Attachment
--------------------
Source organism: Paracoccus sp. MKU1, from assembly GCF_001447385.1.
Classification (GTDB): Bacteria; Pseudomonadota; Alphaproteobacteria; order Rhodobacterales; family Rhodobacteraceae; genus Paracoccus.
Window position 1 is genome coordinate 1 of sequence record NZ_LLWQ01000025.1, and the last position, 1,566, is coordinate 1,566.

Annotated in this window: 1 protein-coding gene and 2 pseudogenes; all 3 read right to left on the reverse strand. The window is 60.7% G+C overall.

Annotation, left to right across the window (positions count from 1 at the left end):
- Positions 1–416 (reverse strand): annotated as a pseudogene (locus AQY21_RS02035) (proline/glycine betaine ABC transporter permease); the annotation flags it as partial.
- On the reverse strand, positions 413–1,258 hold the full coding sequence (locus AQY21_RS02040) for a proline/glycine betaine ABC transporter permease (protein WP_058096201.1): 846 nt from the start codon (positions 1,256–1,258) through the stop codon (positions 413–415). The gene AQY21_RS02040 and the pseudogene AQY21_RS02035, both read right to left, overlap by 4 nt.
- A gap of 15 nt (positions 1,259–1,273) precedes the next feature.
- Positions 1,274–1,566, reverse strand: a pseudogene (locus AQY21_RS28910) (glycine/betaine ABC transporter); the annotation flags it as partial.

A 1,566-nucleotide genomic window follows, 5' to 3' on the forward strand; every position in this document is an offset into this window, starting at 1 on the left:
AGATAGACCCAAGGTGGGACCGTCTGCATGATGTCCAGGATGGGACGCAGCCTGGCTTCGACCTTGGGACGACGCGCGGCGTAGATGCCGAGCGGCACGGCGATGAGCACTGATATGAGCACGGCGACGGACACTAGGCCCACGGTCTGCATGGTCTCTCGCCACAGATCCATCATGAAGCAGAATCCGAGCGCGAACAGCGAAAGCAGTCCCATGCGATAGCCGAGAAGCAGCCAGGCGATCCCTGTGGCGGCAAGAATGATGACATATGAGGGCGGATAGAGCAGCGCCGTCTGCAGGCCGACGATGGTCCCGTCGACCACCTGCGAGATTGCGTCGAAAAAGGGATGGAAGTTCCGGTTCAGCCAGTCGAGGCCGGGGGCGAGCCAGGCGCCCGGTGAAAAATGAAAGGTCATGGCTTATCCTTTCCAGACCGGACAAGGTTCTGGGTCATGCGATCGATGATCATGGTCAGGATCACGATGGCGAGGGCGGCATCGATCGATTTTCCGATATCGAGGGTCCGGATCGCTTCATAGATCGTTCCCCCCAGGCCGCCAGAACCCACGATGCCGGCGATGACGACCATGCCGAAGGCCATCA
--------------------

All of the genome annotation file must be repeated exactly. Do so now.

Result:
Source organism: Paracoccus sp. MKU1, from assembly GCF_001447385.1.
Classification (GTDB): Bacteria; Pseudomonadota; Alphaproteobacteria; order Rhodobacterales; family Rhodobacteraceae; genus Paracoccus.
Window position 1 is genome coordinate 1 of sequence record NZ_LLWQ01000025.1, and the last position, 1,566, is coordinate 1,566.

Annotated in this window: 1 protein-coding gene and 2 pseudogenes; all 3 read right to left on the reverse strand. The window is 60.7% G+C overall.

Annotation, left to right across the window (positions count from 1 at the left end):
- Positions 1–416 (reverse strand): annotated as a pseudogene (locus AQY21_RS02035) (proline/glycine betaine ABC transporter permease); the annotation flags it as partial.
- On the reverse strand, positions 413–1,258 hold the full coding sequence (locus AQY21_RS02040) for a proline/glycine betaine ABC transporter permease (protein WP_058096201.1): 846 nt from the start codon (positions 1,256–1,258) through the stop codon (positions 413–415). The gene AQY21_RS02040 and the pseudogene AQY21_RS02035, both read right to left, overlap by 4 nt.
- A gap of 15 nt (positions 1,259–1,273) precedes the next feature.
- Positions 1,274–1,566, reverse strand: a pseudogene (locus AQY21_RS28910) (glycine/betaine ABC transporter); the annotation flags it as partial.

A 1,566-nucleotide genomic window follows, 5' to 3' on the forward strand; every position in this document is an offset into this window, starting at 1 on the left:
AGATAGACCCAAGGTGGGACCGTCTGCATGATGTCCAGGATGGGACGCAGCCTGGCTTCGACCTTGGGACGACGCGCGGCGTAGATGCCGAGCGGCACGGCGATGAGCACTGATATGAGCACGGCGACGGACACTAGGCCCACGGTCTGCATGGTCTCTCGCCACAGATCCATCATGAAGCAGAATCCGAGCGCGAACAGCGAAAGCAGTCCCATGCGATAGCCGAGAAGCAGCCAGGCGATCCCTGTGGCGGCAAGAATGATGACATATGAGGGCGGATAGAGCAGCGCCGTCTGCAGGCCGACGATGGTCCCGTCGACCACCTGCGAGATTGCGTCGAAAAAGGGATGGAAGTTCCGGTTCAGCCAGTCGAGGCCGGGGGCGAGCCAGGCGCCCGGTGAAAAATGAAAGGTCATGGCTTATCCTTTCCAGACCGGACAAGGTTCTGGGTCATGCGATCGATGATCATGGTCAGGATCACGATGGCGAGGGCGGCATCGATCGATTTTCCGATATCGAGGGTCCGGATCGCTTCATAGATCGTTCCCCCCAGGCCGCCAGAACCCACGATGCCGGCGATGACGACCATGCCGAAGGCCATCA